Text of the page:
This research was funded by Health Canada, First Nations and Inuit Health Branch, Ottawa, Ontario, with contributions from Inuulitsivik Health Centre, Puvirinituq, Quebec, and Ryerson University, Toronto, Ontario, Canada. The study sponsors had no role in the design of the study, the collection, analysis or interpretation of data, the writing of the report, or the decision to submit the article for publication. The authors’ work was independent of the funders.
Remote Midwifery in Nunavik, Québec, Canada: Outcomes of Perinatal Care for the Inuulitsivik Health Centre, 2000–2007
Article first published online: 29 JUN 2012
© 2012, Copyright the Authors, Journal compilation © 2012, Wiley Periodicals, Inc.
Volume 39, Issue 3, pages 230–237, September 2012
How to Cite
Van Wagner, V., Osepchook, C., Harney, E., Crosbie, C. and Tulugak, M. (2012), Remote Midwifery in Nunavik, Québec, Canada: Outcomes of Perinatal Care for the Inuulitsivik Health Centre, 2000–2007. Birth, 39: 230–237. doi: 10.1111/j.1523-536X.2012.00552.x
- Issue published online: 29 AUG 2012
- Article first published online: 29 JUN 2012
- Manuscript Accepted: 16 NOV 2011
- Health Canada, First Nations and Inuit Health Branch
- maternity care;
- perinatal outcomes;
- remote health services
The Inuulitsivik midwifery service is a community-based, Inuit-led initiative serving the Hudson coast of the Nunavik region of northern Québec. This study of outcomes for the Inuulitsivik birth centers, aims to improve understanding of maternity services in remote communities.
We used a retrospective review of perinatal outcome data collected at each birth at the Inuulitsivik birth centers to examine outcomes for 1,372 labors and 1,382 babies from 2000 to 2007. Data were incomplete for some indicators, particularly for transfers to Montreal.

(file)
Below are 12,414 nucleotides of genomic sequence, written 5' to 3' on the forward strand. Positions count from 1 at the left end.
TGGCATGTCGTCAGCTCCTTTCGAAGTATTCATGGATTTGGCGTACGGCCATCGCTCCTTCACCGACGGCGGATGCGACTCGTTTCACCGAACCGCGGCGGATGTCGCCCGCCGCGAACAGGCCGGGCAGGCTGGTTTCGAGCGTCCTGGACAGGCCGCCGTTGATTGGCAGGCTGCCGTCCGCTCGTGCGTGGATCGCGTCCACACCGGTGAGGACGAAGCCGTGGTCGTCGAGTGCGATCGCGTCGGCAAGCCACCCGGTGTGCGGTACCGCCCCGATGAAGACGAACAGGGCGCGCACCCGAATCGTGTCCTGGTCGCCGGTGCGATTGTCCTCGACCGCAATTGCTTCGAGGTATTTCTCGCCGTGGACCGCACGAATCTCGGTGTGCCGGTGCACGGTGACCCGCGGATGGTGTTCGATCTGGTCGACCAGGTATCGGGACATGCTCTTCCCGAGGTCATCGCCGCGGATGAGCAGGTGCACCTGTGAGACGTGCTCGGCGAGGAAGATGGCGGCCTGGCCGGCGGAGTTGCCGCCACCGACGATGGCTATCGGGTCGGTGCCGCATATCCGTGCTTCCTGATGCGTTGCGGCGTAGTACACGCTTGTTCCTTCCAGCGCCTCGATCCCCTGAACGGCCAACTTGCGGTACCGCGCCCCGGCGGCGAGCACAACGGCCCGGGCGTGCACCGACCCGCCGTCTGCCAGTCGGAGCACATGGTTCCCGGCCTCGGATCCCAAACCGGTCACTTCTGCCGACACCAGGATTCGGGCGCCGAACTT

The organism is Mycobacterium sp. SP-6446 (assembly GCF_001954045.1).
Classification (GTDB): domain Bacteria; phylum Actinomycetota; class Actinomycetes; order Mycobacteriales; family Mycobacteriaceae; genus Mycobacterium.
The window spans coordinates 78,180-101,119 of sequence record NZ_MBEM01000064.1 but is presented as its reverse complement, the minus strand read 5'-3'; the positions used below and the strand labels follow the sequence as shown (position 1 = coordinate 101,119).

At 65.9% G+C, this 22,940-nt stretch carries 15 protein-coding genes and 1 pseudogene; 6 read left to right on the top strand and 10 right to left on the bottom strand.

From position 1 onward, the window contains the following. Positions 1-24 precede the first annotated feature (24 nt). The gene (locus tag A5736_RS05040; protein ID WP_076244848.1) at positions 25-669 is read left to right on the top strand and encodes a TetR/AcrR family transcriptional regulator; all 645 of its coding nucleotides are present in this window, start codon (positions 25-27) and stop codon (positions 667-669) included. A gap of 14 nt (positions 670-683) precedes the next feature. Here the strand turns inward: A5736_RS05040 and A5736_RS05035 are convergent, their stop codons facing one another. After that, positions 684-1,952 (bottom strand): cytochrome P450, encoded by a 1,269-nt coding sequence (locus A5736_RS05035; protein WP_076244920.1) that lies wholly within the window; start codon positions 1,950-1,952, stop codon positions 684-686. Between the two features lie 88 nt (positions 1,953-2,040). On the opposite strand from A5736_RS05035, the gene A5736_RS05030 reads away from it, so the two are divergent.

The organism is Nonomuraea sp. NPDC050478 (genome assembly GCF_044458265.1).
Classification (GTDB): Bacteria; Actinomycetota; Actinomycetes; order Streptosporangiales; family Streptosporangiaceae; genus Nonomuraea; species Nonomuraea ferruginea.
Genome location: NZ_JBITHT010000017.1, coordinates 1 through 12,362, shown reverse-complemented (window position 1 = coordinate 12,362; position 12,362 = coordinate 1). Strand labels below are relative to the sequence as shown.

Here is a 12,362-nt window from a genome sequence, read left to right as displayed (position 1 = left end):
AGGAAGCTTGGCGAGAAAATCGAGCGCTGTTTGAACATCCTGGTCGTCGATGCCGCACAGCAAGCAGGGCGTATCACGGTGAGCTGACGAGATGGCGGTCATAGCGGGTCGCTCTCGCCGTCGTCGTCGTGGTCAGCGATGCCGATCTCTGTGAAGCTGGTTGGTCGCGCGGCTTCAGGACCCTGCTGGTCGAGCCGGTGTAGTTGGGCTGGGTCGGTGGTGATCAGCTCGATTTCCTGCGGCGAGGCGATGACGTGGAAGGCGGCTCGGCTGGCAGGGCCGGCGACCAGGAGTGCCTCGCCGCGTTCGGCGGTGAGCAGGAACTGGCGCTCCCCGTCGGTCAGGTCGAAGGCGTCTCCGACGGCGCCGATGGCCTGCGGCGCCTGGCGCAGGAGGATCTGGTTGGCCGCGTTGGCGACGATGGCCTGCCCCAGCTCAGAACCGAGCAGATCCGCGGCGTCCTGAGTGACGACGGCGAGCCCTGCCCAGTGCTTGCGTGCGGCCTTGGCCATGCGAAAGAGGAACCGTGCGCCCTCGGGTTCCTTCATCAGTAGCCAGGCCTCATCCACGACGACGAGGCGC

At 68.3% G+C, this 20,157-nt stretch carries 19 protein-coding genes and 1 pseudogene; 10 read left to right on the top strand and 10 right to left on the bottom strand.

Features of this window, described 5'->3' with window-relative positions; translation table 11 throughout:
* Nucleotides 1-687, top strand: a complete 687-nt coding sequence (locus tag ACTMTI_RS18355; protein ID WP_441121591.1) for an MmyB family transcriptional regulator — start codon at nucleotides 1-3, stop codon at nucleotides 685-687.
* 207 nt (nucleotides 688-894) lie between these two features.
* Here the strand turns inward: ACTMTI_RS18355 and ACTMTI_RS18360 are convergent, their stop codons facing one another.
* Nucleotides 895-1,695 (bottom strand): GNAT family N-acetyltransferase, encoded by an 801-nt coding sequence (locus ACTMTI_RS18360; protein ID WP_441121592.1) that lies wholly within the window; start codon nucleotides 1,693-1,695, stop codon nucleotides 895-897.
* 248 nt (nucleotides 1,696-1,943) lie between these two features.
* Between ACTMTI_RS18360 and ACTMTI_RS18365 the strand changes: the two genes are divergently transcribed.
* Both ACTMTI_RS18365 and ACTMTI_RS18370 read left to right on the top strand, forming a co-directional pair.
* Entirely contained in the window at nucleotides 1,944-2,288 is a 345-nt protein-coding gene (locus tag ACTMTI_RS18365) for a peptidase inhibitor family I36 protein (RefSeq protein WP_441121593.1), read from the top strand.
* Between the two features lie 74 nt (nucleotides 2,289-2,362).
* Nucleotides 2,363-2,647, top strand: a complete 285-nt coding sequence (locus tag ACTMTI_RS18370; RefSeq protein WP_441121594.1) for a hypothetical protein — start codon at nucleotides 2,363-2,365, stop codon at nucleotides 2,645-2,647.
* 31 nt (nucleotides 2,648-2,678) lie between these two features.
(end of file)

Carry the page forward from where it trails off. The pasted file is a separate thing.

Findings revealed low rates of intervention with safe outcomes in this young, largely multiparous “all risk” Inuit population. Ninety-seven percent of births were documented as spontaneous vaginal deliveries, and 85 percent of births were attended by midwives. Eighty-six percent of the labors occurred in Nunavik, whereas 13.7 percent occurred outside Nunavik. The preterm birth rate was found to be 10.6 percent. Postpartum hemorrhage was documented in 15.4 percent of women; of these cases, 6.9 percent had blood loss greater than 1,000 mL. Four fetal deaths (2.9 per 1,000) and five neonatal deaths (< 3.6 per 1,000) were documented. Nine percent (9%) of births involved urgent transfers of mother or baby. The most common reasons for medical evacuation were preterm labor and preeclampsia, and preterm birth was the most common reason for urgent neonatal transfer.
The success of the Innulitsivik midwifery service rests on the knowledge and skills of the Inuit midwives, and support of an interprofessional health team. Our study points to the potential for safe, culturally competent local care in remote communities without cesarean section capacity. Our findings support recommendations for integration of midwifery services and Aboriginal midwifery education programs in remote communities. (BIRTH 39:3 September 2012)